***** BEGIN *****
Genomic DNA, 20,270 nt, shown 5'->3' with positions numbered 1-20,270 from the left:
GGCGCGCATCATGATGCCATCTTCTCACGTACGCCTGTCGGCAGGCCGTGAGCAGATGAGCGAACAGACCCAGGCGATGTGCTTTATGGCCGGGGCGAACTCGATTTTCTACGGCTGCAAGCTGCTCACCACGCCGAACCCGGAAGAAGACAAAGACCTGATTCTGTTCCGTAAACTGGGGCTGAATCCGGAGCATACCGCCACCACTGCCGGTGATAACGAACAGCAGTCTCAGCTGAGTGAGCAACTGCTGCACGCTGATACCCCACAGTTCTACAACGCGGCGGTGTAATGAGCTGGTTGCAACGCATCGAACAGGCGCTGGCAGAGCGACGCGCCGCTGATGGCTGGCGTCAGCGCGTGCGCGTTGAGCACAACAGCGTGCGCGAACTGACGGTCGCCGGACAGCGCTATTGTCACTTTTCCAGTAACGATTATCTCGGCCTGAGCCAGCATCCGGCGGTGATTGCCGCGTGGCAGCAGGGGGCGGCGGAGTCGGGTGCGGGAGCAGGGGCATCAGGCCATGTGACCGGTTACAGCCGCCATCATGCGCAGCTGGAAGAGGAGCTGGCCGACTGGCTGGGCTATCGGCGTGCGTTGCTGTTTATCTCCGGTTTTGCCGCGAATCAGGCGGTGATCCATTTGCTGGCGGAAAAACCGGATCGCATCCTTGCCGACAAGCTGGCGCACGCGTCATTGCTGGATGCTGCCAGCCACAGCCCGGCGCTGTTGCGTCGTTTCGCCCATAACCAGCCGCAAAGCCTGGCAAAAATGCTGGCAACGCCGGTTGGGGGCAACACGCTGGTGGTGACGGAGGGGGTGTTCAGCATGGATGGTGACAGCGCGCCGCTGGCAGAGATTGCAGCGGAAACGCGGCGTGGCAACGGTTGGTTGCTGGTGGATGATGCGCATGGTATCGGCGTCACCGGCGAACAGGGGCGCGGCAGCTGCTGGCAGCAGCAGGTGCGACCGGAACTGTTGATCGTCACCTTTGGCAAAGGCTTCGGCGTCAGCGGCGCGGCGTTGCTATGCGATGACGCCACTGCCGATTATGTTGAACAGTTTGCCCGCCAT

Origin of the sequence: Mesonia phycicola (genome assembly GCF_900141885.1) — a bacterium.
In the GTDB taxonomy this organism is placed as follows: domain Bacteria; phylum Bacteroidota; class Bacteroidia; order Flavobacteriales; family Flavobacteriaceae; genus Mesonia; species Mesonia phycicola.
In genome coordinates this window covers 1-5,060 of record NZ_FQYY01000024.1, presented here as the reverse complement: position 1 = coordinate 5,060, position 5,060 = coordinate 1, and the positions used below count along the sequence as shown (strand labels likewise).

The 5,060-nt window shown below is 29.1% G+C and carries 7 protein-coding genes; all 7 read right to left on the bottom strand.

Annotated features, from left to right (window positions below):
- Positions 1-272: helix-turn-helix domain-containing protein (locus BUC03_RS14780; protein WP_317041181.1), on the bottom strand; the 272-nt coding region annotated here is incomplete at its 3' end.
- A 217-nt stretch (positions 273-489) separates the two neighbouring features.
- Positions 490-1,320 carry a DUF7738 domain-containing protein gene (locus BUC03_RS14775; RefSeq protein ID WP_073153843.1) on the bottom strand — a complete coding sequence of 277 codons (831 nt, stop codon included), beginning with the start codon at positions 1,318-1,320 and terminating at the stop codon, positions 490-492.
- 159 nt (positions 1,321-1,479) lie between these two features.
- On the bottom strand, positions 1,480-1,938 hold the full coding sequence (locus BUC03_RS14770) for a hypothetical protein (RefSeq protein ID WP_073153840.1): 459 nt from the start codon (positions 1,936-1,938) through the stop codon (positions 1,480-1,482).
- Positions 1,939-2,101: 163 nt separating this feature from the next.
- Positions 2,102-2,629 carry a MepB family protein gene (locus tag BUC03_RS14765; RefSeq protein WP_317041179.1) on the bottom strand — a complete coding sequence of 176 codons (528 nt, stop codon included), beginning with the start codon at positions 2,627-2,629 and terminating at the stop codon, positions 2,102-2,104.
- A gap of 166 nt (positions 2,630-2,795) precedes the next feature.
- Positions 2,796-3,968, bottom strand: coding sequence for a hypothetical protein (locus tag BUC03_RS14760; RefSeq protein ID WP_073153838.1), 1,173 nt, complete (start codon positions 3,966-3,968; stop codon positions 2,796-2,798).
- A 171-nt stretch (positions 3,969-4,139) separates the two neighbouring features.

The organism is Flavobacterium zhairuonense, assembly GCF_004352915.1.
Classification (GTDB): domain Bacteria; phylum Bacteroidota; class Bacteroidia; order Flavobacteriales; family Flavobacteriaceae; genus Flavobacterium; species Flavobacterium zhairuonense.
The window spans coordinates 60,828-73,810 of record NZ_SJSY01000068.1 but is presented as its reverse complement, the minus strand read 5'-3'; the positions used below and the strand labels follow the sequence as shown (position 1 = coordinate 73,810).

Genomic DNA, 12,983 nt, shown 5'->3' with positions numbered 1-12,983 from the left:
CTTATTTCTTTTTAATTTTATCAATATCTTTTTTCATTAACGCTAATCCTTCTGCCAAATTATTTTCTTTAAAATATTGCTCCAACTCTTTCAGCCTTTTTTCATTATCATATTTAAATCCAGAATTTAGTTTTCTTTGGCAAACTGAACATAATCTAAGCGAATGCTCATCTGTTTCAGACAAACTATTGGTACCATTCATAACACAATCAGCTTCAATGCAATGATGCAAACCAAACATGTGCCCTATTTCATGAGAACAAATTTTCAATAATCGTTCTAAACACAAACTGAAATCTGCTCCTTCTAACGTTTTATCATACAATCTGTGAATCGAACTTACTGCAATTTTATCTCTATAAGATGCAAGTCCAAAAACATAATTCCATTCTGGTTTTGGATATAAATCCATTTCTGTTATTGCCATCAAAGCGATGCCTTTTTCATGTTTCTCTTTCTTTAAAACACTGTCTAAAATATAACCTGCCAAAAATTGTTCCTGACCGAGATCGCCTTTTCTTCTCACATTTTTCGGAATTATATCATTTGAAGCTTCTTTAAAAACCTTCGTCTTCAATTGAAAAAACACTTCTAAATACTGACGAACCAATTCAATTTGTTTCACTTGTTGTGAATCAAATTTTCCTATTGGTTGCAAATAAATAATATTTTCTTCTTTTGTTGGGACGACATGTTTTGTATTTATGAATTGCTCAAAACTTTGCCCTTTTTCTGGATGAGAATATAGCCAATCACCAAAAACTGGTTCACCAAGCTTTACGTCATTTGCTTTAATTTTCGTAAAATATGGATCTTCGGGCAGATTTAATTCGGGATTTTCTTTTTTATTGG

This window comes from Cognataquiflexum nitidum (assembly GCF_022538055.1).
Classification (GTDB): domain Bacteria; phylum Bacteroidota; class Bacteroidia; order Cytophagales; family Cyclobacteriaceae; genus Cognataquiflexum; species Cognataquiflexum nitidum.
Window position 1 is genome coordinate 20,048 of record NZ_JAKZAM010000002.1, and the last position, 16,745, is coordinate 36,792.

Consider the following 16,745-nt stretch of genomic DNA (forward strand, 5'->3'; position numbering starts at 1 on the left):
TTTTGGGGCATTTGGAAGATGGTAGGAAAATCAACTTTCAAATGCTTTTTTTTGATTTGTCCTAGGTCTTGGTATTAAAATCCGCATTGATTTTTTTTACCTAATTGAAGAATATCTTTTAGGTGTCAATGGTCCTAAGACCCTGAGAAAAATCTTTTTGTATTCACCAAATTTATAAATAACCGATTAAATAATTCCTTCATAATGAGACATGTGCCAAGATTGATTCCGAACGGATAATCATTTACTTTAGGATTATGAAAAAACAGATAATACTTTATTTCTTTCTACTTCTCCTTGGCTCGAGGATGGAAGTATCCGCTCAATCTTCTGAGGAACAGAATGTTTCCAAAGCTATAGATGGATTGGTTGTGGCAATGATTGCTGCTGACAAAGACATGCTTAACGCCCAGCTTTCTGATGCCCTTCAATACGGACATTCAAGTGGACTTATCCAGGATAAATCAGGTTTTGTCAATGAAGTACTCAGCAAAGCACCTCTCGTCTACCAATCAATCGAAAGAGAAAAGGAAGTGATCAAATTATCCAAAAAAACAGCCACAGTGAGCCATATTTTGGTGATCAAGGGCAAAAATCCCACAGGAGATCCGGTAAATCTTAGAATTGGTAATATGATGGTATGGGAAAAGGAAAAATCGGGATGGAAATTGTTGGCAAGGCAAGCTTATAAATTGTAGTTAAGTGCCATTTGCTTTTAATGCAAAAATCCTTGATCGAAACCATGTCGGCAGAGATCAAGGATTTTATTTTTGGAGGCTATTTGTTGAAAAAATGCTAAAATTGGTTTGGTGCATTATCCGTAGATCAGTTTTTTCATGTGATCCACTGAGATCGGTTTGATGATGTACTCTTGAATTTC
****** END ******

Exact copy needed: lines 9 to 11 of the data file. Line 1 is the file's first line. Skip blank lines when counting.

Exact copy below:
- A 217-nt stretch (positions 273-489) separates the two neighbouring features.
- Positions 490-1,320 carry a DUF7738 domain-containing protein gene (locus BUC03_RS14775; RefSeq protein ID WP_073153843.1) on the bottom strand — a complete coding sequence of 277 codons (831 nt, stop codon included), beginning with the start codon at positions 1,318-1,320 and terminating at the stop codon, positions 490-492.
- 159 nt (positions 1,321-1,479) lie between these two features.